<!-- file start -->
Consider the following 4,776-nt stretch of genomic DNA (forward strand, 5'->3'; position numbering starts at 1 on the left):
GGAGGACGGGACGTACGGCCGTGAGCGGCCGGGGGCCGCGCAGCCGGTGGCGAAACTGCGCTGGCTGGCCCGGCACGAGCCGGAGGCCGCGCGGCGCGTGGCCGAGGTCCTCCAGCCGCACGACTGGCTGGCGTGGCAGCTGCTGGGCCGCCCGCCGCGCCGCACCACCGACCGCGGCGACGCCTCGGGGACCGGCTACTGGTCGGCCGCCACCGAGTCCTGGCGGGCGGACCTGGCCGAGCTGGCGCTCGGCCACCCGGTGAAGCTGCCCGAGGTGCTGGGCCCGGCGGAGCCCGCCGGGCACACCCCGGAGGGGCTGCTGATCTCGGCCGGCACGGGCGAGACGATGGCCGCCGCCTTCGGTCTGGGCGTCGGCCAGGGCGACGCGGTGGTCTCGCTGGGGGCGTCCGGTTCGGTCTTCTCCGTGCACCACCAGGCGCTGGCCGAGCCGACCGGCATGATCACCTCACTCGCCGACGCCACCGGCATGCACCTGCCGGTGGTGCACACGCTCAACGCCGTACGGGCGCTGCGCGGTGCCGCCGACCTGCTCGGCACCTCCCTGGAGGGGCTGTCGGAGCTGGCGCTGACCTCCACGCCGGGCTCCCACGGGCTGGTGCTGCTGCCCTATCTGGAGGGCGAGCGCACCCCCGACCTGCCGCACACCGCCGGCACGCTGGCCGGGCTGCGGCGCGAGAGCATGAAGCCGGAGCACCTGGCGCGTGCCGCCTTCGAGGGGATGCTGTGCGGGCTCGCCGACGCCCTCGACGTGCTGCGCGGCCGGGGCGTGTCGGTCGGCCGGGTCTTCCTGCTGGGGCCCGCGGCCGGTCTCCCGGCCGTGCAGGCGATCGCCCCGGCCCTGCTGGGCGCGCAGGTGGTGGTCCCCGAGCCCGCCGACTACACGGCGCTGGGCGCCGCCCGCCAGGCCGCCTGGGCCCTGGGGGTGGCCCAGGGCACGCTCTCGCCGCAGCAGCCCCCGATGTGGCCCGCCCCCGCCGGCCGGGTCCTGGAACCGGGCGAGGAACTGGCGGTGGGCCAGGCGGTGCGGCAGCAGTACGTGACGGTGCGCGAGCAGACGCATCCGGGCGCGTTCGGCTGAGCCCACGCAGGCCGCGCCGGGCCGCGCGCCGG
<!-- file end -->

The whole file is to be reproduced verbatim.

Consider the following 4,776-nt stretch of genomic DNA (forward strand, 5'->3'; position numbering starts at 1 on the left):
GGAGGACGGGACGTACGGCCGTGAGCGGCCGGGGGCCGCGCAGCCGGTGGCGAAACTGCGCTGGCTGGCCCGGCACGAGCCGGAGGCCGCGCGGCGCGTGGCCGAGGTCCTCCAGCCGCACGACTGGCTGGCGTGGCAGCTGCTGGGCCGCCCGCCGCGCCGCACCACCGACCGCGGCGACGCCTCGGGGACCGGCTACTGGTCGGCCGCCACCGAGTCCTGGCGGGCGGACCTGGCCGAGCTGGCGCTCGGCCACCCGGTGAAGCTGCCCGAGGTGCTGGGCCCGGCGGAGCCCGCCGGGCACACCCCGGAGGGGCTGCTGATCTCGGCCGGCACGGGCGAGACGATGGCCGCCGCCTTCGGTCTGGGCGTCGGCCAGGGCGACGCGGTGGTCTCGCTGGGGGCGTCCGGTTCGGTCTTCTCCGTGCACCACCAGGCGCTGGCCGAGCCGACCGGCATGATCACCTCACTCGCCGACGCCACCGGCATGCACCTGCCGGTGGTGCACACGCTCAACGCCGTACGGGCGCTGCGCGGTGCCGCCGACCTGCTCGGCACCTCCCTGGAGGGGCTGTCGGAGCTGGCGCTGACCTCCACGCCGGGCTCCCACGGGCTGGTGCTGCTGCCCTATCTGGAGGGCGAGCGCACCCCCGACCTGCCGCACACCGCCGGCACGCTGGCCGGGCTGCGGCGCGAGAGCATGAAGCCGGAGCACCTGGCGCGTGCCGCCTTCGAGGGGATGCTGTGCGGGCTCGCCGACGCCCTCGACGTGCTGCGCGGCCGGGGCGTGTCGGTCGGCCGGGTCTTCCTGCTGGGGCCCGCGGCCGGTCTCCCGGCCGTGCAGGCGATCGCCCCGGCCCTGCTGGGCGCGCAGGTGGTGGTCCCCGAGCCCGCCGACTACACGGCGCTGGGCGCCGCCCGCCAGGCCGCCTGGGCCCTGGGGGTGGCCCAGGGCACGCTCTCGCCGCAGCAGCCCCCGATGTGGCCCGCCCCCGCCGGCCGGGTCCTGGAACCGGGCGAGGAACTGGCGGTGGGCCAGGCGGTGCGGCAGCAGTACGTGACGGTGCGCGAGCAGACGCATCCGGGCGCGTTCGGCTGAGCCCACGCAGGCCGCGCCGGGCCGCGCGCCGG